Whether it’s John Adams vs. Thomas Jefferson, or Will Smith vs. Chris Rock, few things capture our attention like a good argument.^{1} A fantastic example of such a feud arose in the 17th century between two mathematical greats—Pierre de Fermat (1601–1665) and René Descartes (1596–1650)—around a central theme of today’s introductory calculus courses. The miniPrimary Source Project (miniPSP) Fermat’s Method for Finding Maxima and Minima uses the Fermat vs. Descartes disagreement as an engaging and welcoming point of entry to building a deeper understanding of today’s optimization technique by comparing it with Fermat’s original, more algebraic framework for finding extrema of functions. While students might be initially confused about optimization methods, they don’t need to feel this is an indication that they don’t belong in mathematics: Descartes was flummoxed, too!


Statue of Pierre de Fermat by Alexandre Falguière
in BeaumontdeLomagne, TarnetGaronne France.
Image by Klaus Barner, CC BYSA 3.0,
via Wikimedia Commons.

Statue of Rene Descartes by Gabriel Garraud,
now on the Aile Daru of the Louvre.
Image by Eutouring, CC BYSA 4.0,
via Wikimedia Commons.

As Fermat laid out his method for optimization in his earliest communication of the idea,^{2} it may sound like some obscure part of the US tax code that only accountants need to know, and then only for their CPA licensing exam. Fermat himself was extremely pleased with his idea,^{3} declaring that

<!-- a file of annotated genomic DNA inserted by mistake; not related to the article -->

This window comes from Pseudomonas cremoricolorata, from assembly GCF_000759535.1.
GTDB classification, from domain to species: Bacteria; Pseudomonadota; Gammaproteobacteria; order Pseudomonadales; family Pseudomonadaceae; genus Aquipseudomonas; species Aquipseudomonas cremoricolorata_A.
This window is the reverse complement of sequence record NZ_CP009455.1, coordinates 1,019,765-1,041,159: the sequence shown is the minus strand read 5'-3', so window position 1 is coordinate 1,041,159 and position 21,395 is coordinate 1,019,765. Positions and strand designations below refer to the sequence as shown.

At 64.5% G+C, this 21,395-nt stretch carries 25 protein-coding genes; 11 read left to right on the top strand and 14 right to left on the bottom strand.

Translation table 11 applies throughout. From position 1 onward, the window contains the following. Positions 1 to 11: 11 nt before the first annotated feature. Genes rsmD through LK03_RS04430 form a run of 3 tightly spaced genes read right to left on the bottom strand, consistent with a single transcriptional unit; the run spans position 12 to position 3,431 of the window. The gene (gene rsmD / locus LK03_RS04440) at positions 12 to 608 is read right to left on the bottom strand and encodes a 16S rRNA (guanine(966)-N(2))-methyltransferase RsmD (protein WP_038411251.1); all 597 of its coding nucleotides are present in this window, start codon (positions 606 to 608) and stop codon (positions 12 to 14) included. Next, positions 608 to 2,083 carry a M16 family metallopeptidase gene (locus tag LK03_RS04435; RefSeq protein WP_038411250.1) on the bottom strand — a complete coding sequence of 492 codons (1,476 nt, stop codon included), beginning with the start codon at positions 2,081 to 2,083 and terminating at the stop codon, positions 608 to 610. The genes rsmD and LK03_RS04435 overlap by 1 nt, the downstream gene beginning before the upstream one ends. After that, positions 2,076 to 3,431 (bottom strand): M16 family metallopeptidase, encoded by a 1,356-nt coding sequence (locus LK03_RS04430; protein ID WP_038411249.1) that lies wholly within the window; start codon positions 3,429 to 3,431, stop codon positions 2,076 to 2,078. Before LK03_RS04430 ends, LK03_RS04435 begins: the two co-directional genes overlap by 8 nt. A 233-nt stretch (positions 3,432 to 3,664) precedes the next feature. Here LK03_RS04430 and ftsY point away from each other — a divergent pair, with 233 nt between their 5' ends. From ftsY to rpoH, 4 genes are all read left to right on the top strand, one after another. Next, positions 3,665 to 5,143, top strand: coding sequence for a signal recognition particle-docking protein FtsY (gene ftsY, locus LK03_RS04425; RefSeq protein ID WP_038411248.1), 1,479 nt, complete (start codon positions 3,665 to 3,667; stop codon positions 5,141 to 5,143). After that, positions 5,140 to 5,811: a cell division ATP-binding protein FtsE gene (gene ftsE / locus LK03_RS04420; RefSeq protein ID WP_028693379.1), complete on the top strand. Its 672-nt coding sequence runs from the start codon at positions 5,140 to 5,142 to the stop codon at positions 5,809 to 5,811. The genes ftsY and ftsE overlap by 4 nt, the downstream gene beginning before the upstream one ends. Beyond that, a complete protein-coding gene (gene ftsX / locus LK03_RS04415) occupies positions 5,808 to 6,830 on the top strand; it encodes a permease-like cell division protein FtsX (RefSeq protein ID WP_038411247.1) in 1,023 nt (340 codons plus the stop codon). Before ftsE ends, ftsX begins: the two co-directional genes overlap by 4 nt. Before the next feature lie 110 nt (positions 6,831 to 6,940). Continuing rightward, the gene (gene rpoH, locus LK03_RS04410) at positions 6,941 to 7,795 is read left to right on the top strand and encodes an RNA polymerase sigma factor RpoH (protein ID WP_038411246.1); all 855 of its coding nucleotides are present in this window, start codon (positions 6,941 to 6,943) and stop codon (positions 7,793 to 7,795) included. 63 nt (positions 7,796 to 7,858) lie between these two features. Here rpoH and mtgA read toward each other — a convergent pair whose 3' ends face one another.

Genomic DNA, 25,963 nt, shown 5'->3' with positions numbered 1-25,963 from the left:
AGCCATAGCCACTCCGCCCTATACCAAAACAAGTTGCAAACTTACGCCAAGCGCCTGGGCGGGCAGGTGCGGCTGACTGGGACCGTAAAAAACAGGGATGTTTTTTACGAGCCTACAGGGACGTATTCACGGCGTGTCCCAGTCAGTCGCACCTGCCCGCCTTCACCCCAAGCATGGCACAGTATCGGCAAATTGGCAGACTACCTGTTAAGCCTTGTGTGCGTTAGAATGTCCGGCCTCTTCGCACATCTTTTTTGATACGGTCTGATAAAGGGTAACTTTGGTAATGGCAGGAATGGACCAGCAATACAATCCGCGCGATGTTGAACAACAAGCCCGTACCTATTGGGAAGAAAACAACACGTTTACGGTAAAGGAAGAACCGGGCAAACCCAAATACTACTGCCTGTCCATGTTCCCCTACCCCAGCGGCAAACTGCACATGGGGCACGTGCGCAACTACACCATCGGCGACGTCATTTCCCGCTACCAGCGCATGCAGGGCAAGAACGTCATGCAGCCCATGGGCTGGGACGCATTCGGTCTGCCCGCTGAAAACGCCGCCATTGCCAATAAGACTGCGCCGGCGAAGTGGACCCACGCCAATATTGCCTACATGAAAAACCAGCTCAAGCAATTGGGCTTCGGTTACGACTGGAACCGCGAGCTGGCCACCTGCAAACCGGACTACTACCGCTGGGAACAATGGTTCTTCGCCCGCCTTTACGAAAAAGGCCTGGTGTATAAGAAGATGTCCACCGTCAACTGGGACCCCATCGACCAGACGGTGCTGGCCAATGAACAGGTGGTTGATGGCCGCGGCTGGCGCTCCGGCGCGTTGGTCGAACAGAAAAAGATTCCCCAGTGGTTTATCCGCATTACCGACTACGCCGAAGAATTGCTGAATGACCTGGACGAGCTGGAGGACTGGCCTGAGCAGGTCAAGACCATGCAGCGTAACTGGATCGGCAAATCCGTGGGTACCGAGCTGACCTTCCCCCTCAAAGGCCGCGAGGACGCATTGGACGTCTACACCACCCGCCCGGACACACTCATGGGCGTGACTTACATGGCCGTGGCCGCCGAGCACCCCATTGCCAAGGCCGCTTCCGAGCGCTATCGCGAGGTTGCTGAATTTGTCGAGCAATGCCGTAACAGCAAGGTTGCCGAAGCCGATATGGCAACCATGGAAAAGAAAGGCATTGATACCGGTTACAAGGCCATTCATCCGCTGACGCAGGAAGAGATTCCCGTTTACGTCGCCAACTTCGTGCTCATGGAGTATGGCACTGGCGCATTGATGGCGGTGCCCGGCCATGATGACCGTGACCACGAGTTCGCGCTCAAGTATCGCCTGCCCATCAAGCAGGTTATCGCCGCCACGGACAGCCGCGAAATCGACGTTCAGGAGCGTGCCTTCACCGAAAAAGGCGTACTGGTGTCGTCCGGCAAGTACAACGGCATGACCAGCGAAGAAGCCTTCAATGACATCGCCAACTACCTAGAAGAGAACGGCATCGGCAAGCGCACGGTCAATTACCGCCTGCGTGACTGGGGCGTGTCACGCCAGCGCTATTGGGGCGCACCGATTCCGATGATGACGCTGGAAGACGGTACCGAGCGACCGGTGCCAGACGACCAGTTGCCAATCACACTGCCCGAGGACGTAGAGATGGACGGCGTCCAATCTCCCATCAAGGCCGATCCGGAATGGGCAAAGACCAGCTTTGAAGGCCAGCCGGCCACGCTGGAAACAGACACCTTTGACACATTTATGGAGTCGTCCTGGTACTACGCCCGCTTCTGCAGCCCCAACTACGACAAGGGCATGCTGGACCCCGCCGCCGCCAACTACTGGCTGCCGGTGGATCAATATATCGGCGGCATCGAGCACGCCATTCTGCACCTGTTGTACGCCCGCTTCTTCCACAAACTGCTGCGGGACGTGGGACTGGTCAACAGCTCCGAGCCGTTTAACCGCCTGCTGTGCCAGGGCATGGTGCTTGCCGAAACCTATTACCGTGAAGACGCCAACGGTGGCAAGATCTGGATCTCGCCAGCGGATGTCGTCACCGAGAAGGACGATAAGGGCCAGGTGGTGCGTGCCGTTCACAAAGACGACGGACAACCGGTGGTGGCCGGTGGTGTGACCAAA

We can hardly be provided with a more general method.^{4}
Descartes initially dismissed it as nonsense. After reading copies of Fermat's work which Marin Mersenne (1588–1648) passed along to him in 1638, Descartes advised Mersenne that
If . . . he [Fermat] speaks of wanting to send you still more papers, I beg of you to ask him to think them out more carefully than those preceding.^{5}
In the project, students are invited to decode Fermat’s method by trying it out on several of Fermat’s own examples while comparing it, step by step, to the modern method for optimization. The examples themselves are quite short, with the focus placed on understanding the method and its relation to the limit definition of the derivative rather than on attempting to solve challenging optimization problems.^{6} The optimization problems that Fermat used to demonstrate his method are also very geometric in nature. For instance, the last example featured in the project is the following:
Let there be a semicircle whose diameter is \(AB\); let \(DC\) be perpendicular to it. Find the maximum of the sum of the lines \(AC\) and \(CD\).^{7}
By the end of the project, the student hopefully feels as Descartes finally did when he wrote
Seeing the last method that you use for finding tangents to curved lines, I can reply to it in no other way than to say that it is very good and that, if you had explained it in this manner at the outset, I would have not contradicted it at all.^{8}
The complete project Fermat’s Method for Finding Maxima and Minima (pdf) is ready for student use, and the LaTeX source code is available from the author by request. Instructor notes are provided to explain the purpose of the project and guide the instructor through implementation of the project.
This project is the twentysixth in A Series of Miniprojects from TRIUMPHS: TRansforming Instruction in Undergraduate Mathematics via Primary Historical Sources appearing in Convergence, for use in courses ranging from firstyear calculus to analysis, number theory to topology, and more. Links to other miniPSPs in the series appear below. The full TRIUMPHS collection also offers dozens of other miniPSPs and a similar number of more extensive fulllength PSPs. These include an additional twelve miniPSPs for use in firstyear calculus courses as well as four PSPs for use in a multivariable calculus course.